How many times have you been told that one of the best ways to stop a behaviour is to simply ignore it? Parents often tell it to their children when their siblings are being annoying, we may say this about a dog jumping up, or a cat meowing at us for attention. Does it work? It can do! But do you understand why?
Category: General Pet
When you have a dog, constant feedback for the dog is very important.
Dogs are deceptively simple creatures who live on a basis of ‘safe, not safe’ and ‘gets me what I want, doesn’t get me what I want’. They quickly learn which actions are ‘profitable’ to them and which ones get them nowhere.
Many people scratch their heads in puzzlement when they are told by a dog trainer to ‘ignore’ unwanted behaviour, like jumping up or barking. Sure we need to tell a dog it is wrong? Let’s look at an example…
Why do dogs jump up? Usually it starts because they want to get closer to people’s faces, perhaps to make eye contact, maybe to give a friendly lick and get a good sniff and quite simply, unless they are taught not to do this, most dogs will continue to jump up, because they find it is a highly rewarding behaviour. Why? Attention! When puppies jump up, most people cannot help but make a fuss of them, the puppy learns that it gets lots of fussing and attention from this behaviour. So they keep doing this. As they get older, they keep jumping up and even though the reaction is less favourable, the end result is often still attention.
I imagine many dog owners are familiar with a variation of this scene; it’s been a long day and you come home with armfuls of shopping. Fido has been eagerly awaiting your return and as you get through the door, he rushes to greet you. You struggle through, ignoring Fido as you take your shopping to the kitchen. You put your shopping down, pop the kettle on, get the oven on and start unpacking your shopping. Fido is wagging his tail at you and then… Fido jumps up. You shout ‘No’, but then realise that you’ve been ignoring him since you got home, so you give him a pat, pop your shoes on and take him for a quick walk.
I’m sure that everyone reading this will see that Fido’s owner just rewarded the jumping up with the pat and the walk. Even though the jumping up was marked with a no, it started a chain of events that lead to attention and a walk. Fido might try this sooner next time he is being ignored. However, what you might not also have realised is that the owner was actually punishing Fido’s good behaviour earlier by not rewarding it. Fido got no reward from his amiable waggy tailed greeting when the owner arrived home and so he tried something else. The only behaviour that got him any attention was jumping up, which was met with the first word uttered to Fido since the owner got back, ‘No’. From a human perspective you may feel that ‘No’ wasn’t good attention, but it was still attention and which then lead to something good for Fido.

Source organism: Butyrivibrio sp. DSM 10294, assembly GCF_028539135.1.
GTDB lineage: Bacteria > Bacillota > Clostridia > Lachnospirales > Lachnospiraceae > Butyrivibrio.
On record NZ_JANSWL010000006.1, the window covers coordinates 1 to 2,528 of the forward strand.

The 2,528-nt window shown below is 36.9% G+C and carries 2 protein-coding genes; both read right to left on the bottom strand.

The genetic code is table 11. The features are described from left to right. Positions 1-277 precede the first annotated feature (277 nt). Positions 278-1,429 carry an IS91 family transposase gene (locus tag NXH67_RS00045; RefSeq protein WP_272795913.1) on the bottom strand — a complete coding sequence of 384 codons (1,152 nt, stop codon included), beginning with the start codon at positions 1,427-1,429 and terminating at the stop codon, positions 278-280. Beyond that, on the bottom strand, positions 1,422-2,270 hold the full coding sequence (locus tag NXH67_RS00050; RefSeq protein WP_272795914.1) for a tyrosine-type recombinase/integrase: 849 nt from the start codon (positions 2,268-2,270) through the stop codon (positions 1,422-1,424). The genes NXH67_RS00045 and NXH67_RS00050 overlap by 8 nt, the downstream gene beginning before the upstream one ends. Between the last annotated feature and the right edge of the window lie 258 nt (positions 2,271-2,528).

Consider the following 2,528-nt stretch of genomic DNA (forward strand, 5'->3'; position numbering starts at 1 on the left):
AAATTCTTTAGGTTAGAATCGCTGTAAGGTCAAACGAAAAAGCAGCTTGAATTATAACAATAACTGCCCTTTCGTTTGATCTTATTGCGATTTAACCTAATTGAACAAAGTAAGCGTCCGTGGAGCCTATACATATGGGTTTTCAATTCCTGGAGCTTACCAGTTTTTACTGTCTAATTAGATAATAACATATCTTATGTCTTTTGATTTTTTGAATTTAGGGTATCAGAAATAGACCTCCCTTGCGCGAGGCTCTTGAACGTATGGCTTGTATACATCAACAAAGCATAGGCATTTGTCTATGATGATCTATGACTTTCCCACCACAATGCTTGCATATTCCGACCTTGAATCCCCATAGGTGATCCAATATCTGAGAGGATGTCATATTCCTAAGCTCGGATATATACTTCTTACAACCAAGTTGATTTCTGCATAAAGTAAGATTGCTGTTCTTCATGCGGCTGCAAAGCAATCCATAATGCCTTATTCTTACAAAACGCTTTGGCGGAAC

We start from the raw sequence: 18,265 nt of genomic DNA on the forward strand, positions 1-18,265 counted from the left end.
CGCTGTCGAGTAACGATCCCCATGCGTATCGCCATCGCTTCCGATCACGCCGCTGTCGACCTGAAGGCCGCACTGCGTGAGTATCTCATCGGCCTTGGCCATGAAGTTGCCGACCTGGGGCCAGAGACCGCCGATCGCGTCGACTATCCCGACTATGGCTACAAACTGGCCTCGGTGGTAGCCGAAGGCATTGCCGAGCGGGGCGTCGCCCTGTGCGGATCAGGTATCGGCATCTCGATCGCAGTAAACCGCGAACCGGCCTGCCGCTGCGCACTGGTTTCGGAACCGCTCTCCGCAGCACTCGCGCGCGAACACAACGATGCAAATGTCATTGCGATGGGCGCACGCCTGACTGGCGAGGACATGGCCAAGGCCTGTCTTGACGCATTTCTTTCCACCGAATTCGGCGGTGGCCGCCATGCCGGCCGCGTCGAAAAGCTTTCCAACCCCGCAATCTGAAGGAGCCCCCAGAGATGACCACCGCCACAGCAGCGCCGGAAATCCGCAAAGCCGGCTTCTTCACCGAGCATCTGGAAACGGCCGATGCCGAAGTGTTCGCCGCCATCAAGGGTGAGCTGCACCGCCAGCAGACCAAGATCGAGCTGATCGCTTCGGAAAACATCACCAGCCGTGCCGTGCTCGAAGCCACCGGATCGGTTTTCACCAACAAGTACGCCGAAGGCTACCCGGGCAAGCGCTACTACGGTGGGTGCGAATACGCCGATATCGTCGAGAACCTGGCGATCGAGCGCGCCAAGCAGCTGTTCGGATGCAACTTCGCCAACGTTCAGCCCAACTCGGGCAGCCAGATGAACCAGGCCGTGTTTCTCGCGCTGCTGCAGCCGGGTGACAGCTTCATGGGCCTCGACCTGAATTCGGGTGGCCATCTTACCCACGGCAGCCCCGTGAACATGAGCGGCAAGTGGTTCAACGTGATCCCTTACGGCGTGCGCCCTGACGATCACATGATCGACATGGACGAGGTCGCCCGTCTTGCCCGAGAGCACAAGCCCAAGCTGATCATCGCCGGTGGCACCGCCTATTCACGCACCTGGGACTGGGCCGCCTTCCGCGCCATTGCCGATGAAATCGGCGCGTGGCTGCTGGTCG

Of course, it wasn’t practical for the owner to dump all the shopping bags and make a fuss of Fido the moment they got through the door, however at this point, verbal praise to Fido would have reinforced the behaviour until the owner could make a fuss of Fido. This example illustrates how ignoring a behaviour will lead to a dog trying something else and that any attention can be reinforcing for a dog, regardless of whether we feel that attention is positive or not.
Praise alone means little to a dog (how long would you keep working if you were only praised but never paid!) but if praise is frequently accompanied with, or swiftly followed by, something that is valuable to a dog (food, toys, games etc) then a dog will associate praise with good things. This makes it a useful tool in training. For example, in training a stay, you have to wait a certain length of time before you can reward your dog for the stay, however in the interim, praising your dog helps him to understand you are not ignoring him (and that he should try something else) and that a reward should soon be on its way. Perhaps you are looking to improve how quickly your dog responds to your verbal ‘sit’ cue and only rewarding the sits she does within say, 2 seconds of you issuing the cue. All the other sits are good, they just take a little bit too long to earn a reward. Praising your dog for these sits, will help her understand they are still good, but she needs to do something more. If executed correctly she would soon understand that she only gets a reward if she sits promptly and will start responding faster.
I personally try to remember to praise my puppy for any behaviours I like. Why spend time having to train your dog not to do things if you can make sure the behaviours it is already doing are rewarding so it doesn’t have to try something else? I praise her for sitting quietly whilst we are eating, not jumping up at guests, not mouthing me in play and so on. I often follow this praise with cuddles, play, treats and chews. Not only does this keep rewarding her good behaviours, but when she does something less good, my ignoring of her is much more obvious and clear for her to understand.
Praise is a very useful tool in training, it is a free way of providing constant positive feedback to your furry best friend. If you are sat with your dog now, tell him what a good boy he is and give him a pat from me!